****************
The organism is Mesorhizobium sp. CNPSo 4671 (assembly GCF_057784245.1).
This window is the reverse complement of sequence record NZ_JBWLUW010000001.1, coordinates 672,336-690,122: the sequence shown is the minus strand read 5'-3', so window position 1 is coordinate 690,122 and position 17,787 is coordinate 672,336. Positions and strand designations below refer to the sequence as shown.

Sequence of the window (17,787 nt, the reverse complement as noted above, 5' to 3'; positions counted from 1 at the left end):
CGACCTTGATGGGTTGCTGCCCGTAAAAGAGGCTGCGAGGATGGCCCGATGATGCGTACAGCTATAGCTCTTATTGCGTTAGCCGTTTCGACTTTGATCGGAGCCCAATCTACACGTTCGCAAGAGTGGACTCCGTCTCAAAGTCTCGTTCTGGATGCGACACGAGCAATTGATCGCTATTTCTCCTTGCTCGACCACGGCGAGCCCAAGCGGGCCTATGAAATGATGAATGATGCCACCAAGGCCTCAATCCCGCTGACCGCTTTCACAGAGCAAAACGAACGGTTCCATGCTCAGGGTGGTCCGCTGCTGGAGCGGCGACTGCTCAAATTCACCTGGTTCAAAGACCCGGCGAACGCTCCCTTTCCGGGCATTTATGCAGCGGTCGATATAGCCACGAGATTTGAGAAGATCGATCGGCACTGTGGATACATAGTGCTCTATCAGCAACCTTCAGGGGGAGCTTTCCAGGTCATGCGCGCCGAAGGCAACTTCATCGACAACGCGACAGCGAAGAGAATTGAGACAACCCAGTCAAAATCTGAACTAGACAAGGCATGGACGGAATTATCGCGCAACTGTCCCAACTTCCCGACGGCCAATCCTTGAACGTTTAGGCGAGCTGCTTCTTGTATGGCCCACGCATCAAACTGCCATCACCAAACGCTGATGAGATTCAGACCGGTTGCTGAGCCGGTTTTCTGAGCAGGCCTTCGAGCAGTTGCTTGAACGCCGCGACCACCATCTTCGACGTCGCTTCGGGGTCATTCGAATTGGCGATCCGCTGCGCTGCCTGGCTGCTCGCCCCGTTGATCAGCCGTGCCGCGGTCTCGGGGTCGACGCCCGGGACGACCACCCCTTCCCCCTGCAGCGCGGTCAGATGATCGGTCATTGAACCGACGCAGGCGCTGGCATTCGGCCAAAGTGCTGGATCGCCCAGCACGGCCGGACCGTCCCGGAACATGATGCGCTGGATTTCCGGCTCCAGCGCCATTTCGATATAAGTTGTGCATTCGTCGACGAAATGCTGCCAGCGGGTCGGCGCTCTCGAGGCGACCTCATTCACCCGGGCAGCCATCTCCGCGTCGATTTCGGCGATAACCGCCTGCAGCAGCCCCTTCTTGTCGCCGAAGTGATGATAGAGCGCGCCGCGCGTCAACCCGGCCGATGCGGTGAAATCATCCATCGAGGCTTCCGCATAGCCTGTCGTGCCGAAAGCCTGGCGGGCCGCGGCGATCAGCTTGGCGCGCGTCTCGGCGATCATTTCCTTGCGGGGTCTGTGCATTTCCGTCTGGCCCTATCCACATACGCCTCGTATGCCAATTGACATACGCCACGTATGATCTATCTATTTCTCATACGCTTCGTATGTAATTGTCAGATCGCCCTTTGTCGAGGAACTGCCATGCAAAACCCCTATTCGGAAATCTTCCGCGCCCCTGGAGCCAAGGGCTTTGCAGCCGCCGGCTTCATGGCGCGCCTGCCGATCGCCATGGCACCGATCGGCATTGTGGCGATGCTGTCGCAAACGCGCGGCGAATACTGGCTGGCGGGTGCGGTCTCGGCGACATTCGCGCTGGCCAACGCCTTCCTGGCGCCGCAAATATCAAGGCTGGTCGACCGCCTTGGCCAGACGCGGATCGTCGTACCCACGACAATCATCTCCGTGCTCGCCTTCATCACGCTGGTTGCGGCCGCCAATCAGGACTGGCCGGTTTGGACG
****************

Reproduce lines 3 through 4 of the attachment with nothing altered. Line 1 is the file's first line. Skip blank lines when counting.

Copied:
Sequence of the window (17,787 nt, the reverse complement as noted above, 5' to 3'; positions counted from 1 at the left end):
CGACCTTGATGGGTTGCTGCCCGTAAAAGAGGCTGCGAGGATGGCCCGATGATGCGTACAGCTATAGCTCTTATTGCGTTAGCCGTTTCGACTTTGATCGGAGCCCAATCTACACGTTCGCAAGAGTGGACTCCGTCTCAAAGTCTCGTTCTGGATGCGACACGAGCAATTGATCGCTATTTCTCCTTGCTCGACCACGGCGAGCCCAAGCGGGCCTATGAAATGATGAATGATGCCACCAAGGCCTCAATCCCGCTGACCGCTTTCACAGAGCAAAACGAACGGTTCCATGCTCAGGGTGGTCCGCTGCTGGAGCGGCGACTGCTCAAATTCACCTGGTTCAAAGACCCGGCGAACGCTCCCTTTCCGGGCATTTATGCAGCGGTCGATATAGCCACGAGATTTGAGAAGATCGATCGGCACTGTGGATACATAGTGCTCTATCAGCAACCTTCAGGGGGAGCTTTCCAGGTCATGCGCGCCGAAGGCAACTTCATCGACAACGCGACAGCGAAGAGAATTGAGACAACCCAGTCAAAATCTGAACTAGACAAGGCATGGACGGAATTATCGCGCAACTGTCCCAACTTCCCGACGGCCAATCCTTGAACGTTTAGGCGAGCTGCTTCTTGTATGGCCCACGCATCAAACTGCCATCACCAAACGCTGATGAGATTCAGACCGGTTGCTGAGCCGGTTTTCTGAGCAGGCCTTCGAGCAGTTGCTTGAACGCCGCGACCACCATCTTCGACGTCGCTTCGGGGTCATTCGAATTGGCGATCCGCTGCGCTGCCTGGCTGCTCGCCCCGTTGATCAGCCGTGCCGCGGTCTCGGGGTCGACGCCCGGGACGACCACCCCTTCCCCCTGCAGCGCGGTCAGATGATCGGTCATTGAACCGACGCAGGCGCTGGCATTCGGCCAAAGTGCTGGATCGCCCAGCACGGCCGGACCGTCCCGGAACATGATGCGCTGGATTTCCGGCTCCAGCGCCATTTCGATATAAGTTGTGCATTCGTCGACGAAATGCTGCCAGCGGGTCGGCGCTCTCGAGGCGACCTCATTCACCCGGGCAGCCATCTCCGCGTCGATTTCGGCGATAACCGCCTGCAGCAGCCCCTTCTTGTCGCCGAAGTGATGATAGAGCGCGCCGCGCGTCAACCCGGCCGATGCGGTGAAATCATCCATCGAGGCTTCCGCATAGCCTGTCGTGCCGAAAGCCTGGCGGGCCGCGGCGATCAGCTTGGCGCGCGTCTCGGCGATCATTTCCTTGCGGGGTCTGTGCATTTCCGTCTGGCCCTATCCACATACGCCTCGTATGCCAATTGACATACGCCACGTATGATCTATCTATTTCTCATACGCTTCGTATGTAATTGTCAGATCGCCCTTTGTCGAGGAACTGCCATGCAAAACCCCTATTCGGAAATCTTCCGCGCCCCTGGAGCCAAGGGCTTTGCAGCCGCCGGCTTCATGGCGCGCCTGCCGATCGCCATGGCACCGATCGGCATTGTGGCGATGCTGTCGCAAACGCGCGGCGAATACTGGCTGGCGGGTGCGGTCTCGGCGACATTCGCGCTGGCCAACGCCTTCCTGGCGCCGCAAATATCAAGGCTGGTCGACCGCCTTGGCCAGACGCGGATCGTCGTACCCACGACAATCATCTCCGTGCTCGCCTTCATCACGCTGGTTGCGGCCGCCAATCAGGACTGGCCGGTTTGGACG